'Ulcer Index is a method for measuring investment risk that addresses the real concerns of investors, unlike the widely used standard deviation of return. UI is a measure of the depth and duration of drawdowns in prices from earlier highs. Using Ulcer Index instead of standard deviation can lead to very different conclusions about investment risk and risk-adjusted return, especially when evaluating strategies that seek to avoid major declines in portfolio value (market timing, dynamic asset allocation, hedge funds, etc.). The Ulcer Index was originally developed in 1987. Since then, it has been widely recognized and adopted by the investment community. According to Nelson Freeburg, editor of Formula Research, Ulcer Index is “perhaps the most fully realized statistical portrait of risk there is.'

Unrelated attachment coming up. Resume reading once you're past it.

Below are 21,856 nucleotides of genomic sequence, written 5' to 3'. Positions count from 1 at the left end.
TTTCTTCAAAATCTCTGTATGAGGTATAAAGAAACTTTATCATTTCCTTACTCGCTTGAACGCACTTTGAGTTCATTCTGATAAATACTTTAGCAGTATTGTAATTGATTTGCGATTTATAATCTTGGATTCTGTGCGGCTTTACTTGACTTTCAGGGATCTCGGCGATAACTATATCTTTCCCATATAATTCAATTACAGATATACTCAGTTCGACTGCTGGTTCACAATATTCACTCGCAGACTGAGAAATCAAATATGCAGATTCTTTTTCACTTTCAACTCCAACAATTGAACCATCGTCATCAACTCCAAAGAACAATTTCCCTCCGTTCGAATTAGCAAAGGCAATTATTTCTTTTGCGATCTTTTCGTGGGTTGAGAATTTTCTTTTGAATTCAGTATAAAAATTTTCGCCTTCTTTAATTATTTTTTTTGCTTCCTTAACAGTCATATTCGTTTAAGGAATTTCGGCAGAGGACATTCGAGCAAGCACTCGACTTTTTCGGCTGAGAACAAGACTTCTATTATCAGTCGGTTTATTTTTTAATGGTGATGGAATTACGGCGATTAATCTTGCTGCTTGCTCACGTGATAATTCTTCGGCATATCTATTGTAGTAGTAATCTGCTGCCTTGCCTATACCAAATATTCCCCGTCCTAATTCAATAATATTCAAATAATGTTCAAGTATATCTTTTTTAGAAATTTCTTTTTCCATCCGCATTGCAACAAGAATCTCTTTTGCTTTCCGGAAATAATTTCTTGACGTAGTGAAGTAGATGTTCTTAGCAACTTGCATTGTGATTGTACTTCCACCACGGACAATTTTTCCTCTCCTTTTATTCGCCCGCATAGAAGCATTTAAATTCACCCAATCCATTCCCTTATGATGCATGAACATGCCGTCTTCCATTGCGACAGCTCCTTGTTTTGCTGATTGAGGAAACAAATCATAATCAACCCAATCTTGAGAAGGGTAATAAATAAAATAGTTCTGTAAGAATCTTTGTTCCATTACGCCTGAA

Applying this definition to our asset in some examples:- Looking at the Ulcer Index of 2.51 in the last 5 years of BUG Permanent Portfolio Strategy, we see it is relatively higher, thus worse in comparison to the benchmark AGG (1.63 )
- Looking at Ulcer Index in of 3.02 in the period of the last 3 years, we see it is relatively larger, thus worse in comparison to AGG (1.57 ).

'Maximum drawdown measures the loss in any losing period during a fund’s investment record. It is defined as the percent retrenchment from a fund’s peak value to the fund’s valley value. The drawdown is in effect from the time the fund’s retrenchment begins until a new fund high is reached. The maximum drawdown encompasses both the period from the fund’s peak to the fund’s valley (length), and the time from the fund’s valley to a new fund high (recovery). It measures the largest percentage drawdown that has occurred in any fund’s data record.'

Applying this definition to our asset in some examples:- Compared with the benchmark AGG (-9.6 days) in the period of the last 5 years, the maximum reduction from previous high of -18.6 days of BUG Permanent Portfolio Strategy is lower, thus worse.